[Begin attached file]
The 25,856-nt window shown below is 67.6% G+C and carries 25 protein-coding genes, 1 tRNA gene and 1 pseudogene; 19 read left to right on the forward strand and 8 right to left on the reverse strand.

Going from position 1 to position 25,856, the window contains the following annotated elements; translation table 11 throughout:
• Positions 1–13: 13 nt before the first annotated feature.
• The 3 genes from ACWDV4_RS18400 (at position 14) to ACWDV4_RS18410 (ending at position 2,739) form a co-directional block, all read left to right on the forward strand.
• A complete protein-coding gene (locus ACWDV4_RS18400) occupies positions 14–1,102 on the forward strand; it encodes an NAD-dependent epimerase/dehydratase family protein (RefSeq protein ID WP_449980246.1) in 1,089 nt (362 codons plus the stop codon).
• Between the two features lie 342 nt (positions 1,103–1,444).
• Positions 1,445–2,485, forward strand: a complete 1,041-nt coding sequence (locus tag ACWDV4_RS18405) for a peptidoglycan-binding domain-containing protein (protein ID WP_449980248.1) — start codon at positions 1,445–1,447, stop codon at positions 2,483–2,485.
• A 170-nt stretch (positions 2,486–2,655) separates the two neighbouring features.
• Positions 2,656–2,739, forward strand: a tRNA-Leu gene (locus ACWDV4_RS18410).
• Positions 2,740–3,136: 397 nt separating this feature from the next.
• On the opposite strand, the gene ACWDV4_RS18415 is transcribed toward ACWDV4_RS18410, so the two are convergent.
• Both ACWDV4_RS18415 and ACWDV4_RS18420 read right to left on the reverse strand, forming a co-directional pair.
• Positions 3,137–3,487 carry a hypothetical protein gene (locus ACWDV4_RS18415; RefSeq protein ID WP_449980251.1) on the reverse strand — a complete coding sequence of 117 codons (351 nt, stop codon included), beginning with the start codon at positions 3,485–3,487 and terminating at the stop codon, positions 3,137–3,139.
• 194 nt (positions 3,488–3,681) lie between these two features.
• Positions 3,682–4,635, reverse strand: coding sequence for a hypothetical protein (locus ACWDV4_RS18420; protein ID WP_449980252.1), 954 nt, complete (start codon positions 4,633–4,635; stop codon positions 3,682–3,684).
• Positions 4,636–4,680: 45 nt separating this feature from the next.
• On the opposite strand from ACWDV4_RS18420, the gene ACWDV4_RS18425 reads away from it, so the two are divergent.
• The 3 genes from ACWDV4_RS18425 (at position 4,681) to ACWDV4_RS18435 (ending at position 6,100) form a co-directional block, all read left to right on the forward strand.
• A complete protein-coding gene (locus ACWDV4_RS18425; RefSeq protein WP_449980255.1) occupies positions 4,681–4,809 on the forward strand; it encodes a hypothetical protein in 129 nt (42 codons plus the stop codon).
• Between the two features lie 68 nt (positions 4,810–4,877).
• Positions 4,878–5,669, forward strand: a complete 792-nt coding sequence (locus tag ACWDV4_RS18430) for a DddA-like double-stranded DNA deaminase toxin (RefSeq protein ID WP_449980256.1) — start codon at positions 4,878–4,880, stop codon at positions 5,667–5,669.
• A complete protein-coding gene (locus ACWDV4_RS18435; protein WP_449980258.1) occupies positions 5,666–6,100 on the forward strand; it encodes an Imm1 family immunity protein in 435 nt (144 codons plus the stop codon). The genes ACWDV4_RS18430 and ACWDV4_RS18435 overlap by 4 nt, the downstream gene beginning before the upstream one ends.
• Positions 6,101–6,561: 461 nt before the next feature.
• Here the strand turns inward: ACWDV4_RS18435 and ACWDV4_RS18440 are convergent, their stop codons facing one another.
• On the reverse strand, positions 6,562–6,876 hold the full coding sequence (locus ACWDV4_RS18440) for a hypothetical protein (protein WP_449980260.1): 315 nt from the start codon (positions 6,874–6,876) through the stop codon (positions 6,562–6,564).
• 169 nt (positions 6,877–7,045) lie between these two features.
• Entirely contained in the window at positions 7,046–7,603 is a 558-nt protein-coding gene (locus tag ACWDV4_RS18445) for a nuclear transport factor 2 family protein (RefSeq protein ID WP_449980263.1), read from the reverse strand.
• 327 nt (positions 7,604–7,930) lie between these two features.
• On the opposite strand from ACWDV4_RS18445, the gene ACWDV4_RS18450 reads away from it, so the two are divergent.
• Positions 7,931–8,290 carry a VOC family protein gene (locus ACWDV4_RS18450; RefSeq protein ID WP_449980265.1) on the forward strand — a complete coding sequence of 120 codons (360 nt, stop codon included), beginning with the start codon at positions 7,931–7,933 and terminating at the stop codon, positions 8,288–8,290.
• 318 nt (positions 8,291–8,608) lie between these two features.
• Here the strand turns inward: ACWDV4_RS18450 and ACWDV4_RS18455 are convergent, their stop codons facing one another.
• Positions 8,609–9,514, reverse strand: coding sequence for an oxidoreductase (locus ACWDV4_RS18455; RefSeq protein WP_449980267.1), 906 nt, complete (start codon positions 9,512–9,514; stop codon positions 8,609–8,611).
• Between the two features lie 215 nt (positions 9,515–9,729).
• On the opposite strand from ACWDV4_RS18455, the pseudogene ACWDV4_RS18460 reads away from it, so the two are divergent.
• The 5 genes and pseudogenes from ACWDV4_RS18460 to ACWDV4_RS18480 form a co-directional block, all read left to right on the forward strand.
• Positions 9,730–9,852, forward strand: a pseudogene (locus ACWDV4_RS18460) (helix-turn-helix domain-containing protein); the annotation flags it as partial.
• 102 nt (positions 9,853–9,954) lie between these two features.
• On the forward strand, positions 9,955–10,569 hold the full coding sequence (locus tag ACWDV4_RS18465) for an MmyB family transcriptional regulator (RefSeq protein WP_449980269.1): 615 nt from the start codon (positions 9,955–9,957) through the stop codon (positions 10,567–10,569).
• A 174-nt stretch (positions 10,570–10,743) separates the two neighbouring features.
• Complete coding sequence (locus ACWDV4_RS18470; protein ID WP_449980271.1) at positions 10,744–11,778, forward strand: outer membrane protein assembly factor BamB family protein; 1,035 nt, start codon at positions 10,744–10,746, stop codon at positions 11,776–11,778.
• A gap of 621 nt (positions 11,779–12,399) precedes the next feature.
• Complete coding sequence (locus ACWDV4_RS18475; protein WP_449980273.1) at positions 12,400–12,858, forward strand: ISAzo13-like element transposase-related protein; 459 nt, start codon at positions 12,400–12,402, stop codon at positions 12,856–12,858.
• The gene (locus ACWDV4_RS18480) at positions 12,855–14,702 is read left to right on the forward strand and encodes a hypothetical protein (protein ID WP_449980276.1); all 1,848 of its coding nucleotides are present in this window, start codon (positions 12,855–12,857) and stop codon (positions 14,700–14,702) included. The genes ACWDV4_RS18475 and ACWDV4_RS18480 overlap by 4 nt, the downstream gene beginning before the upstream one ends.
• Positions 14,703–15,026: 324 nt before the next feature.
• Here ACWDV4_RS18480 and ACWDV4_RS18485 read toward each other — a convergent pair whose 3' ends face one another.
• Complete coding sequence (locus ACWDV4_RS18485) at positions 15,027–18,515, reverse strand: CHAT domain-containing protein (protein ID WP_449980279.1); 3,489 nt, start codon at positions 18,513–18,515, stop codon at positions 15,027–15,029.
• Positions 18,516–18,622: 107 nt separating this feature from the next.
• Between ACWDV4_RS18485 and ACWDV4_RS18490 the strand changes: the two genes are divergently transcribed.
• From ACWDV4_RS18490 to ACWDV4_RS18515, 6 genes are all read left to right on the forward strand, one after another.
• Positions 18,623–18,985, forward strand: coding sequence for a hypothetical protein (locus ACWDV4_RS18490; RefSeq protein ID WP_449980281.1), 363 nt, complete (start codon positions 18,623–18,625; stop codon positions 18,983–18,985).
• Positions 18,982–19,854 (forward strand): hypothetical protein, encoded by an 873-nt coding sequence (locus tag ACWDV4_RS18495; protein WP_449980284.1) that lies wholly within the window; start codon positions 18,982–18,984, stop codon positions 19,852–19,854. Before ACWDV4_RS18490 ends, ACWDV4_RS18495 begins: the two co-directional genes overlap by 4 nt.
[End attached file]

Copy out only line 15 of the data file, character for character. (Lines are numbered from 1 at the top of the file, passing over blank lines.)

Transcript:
• Positions 3,682–4,635, reverse strand: coding sequence for a hypothetical protein (locus ACWDV4_RS18420; protein ID WP_449980252.1), 954 nt, complete (start codon positions 4,633–4,635; stop codon positions 3,682–3,684).